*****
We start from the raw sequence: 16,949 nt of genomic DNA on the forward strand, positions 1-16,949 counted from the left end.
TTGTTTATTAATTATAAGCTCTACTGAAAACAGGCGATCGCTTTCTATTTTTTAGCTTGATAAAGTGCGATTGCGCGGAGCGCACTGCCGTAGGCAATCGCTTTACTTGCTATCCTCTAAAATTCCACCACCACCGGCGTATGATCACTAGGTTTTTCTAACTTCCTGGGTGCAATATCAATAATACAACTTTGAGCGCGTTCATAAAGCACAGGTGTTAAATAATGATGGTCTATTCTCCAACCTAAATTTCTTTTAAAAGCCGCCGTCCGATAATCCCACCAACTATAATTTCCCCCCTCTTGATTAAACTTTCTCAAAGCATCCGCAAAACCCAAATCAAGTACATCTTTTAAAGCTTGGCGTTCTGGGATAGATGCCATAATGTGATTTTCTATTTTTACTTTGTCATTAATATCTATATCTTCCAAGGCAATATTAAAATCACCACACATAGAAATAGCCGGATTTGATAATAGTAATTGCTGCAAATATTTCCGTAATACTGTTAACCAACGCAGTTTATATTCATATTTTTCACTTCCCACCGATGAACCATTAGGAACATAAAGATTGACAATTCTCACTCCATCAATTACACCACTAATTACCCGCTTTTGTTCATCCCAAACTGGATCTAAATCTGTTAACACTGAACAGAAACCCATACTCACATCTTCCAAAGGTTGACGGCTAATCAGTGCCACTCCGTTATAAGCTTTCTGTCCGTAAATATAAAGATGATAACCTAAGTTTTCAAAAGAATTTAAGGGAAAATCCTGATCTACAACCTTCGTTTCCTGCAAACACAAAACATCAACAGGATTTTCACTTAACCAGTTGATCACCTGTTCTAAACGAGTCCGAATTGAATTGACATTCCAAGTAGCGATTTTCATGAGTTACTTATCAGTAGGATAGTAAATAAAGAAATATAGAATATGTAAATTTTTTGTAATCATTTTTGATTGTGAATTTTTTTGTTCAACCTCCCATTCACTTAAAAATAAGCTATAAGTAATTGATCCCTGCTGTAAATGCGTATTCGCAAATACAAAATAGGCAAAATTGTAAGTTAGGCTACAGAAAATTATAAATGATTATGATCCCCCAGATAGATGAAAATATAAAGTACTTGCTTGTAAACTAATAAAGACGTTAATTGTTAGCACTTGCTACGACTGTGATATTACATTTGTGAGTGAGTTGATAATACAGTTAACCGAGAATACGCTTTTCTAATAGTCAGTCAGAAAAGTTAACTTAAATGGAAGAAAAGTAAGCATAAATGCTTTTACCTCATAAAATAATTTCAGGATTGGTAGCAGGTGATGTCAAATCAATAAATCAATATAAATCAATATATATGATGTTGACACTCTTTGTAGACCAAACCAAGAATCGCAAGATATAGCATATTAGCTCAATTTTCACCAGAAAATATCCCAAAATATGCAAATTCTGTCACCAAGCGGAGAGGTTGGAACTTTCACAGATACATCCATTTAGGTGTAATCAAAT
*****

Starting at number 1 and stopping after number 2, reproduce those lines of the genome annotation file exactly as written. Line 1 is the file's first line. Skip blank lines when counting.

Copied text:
We start from the raw sequence: 16,949 nt of genomic DNA on the forward strand, positions 1-16,949 counted from the left end.
TTGTTTATTAATTATAAGCTCTACTGAAAACAGGCGATCGCTTTCTATTTTTTAGCTTGATAAAGTGCGATTGCGCGGAGCGCACTGCCGTAGGCAATCGCTTTACTTGCTATCCTCTAAAATTCCACCACCACCGGCGTATGATCACTAGGTTTTTCTAACTTCCTGGGTGCAATATCAATAATACAACTTTGAGCGCGTTCATAAAGCACAGGTGTTAAATAATGATGGTCTATTCTCCAACCTAAATTTCTTTTAAAAGCCGCCGTCCGATAATCCCACCAACTATAATTTCCCCCCTCTTGATTAAACTTTCTCAAAGCATCCGCAAAACCCAAATCAAGTACATCTTTTAAAGCTTGGCGTTCTGGGATAGATGCCATAATGTGATTTTCTATTTTTACTTTGTCATTAATATCTATATCTTCCAAGGCAATATTAAAATCACCACACATAGAAATAGCCGGATTTGATAATAGTAATTGCTGCAAATATTTCCGTAATACTGTTAACCAACGCAGTTTATATTCATATTTTTCACTTCCCACCGATGAACCATTAGGAACATAAAGATTGACAATTCTCACTCCATCAATTACACCACTAATTACCCGCTTTTGTTCATCCCAAACTGGATCTAAATCTGTTAACACTGAACAGAAACCCATACTCACATCTTCCAAAGGTTGACGGCTAATCAGTGCCACTCCGTTATAAGCTTTCTGTCCGTAAATATAAAGATGATAACCTAAGTTTTCAAAAGAATTTAAGGGAAAATCCTGATCTACAACCTTCGTTTCCTGCAAACACAAAACATCAACAGGATTTTCACTTAACCAGTTGATCACCTGTTCTAAACGAGTCCGAATTGAATTGACATTCCAAGTAGCGATTTTCATGAGTTACTTATCAGTAGGATAGTAAATAAAGAAATATAGAATATGTAAATTTTTTGTAATCATTTTTGATTGTGAATTTTTTTGTTCAACCTCCCATTCACTTAAAAATAAGCTATAAGTAATTGATCCCTGCTGTAAATGCGTATTCGCAAATACAAAATAGGCAAAATTGTAAGTTAGGCTACAGAAAATTATAAATGATTATGATCCCCCAGATAGATGAAAATATAAAGTACTTGCTTGTAAACTAATAAAGACGTTAATTGTTAGCACTTGCTACGACTGTGATATTACATTTGTGAGTGAGTTGATAATACAGTTAACCGAGAATACGCTTTTCTAATAGTCAGTCAGAAAAGTTAACTTAAATGGAAGAAAAGTAAGCATAAATGCTTTTACCTCATAAAATAATTTCAGGATTGGTAGCAGGTGATGTCAAATCAATAAATCAATATAAATCAATATATATGATGTTGACACTCTTTGTAGACCAAACCAAGAATCGCAAGATATAGCATATTAGCTCAATTTTCACCAGAAAATATCCCAAAATATGCAAATTCTGTCACCAAGCGGAGAGGTTGGAACTTTCACAGATACATCCATTTAGGTGTAATCAAAT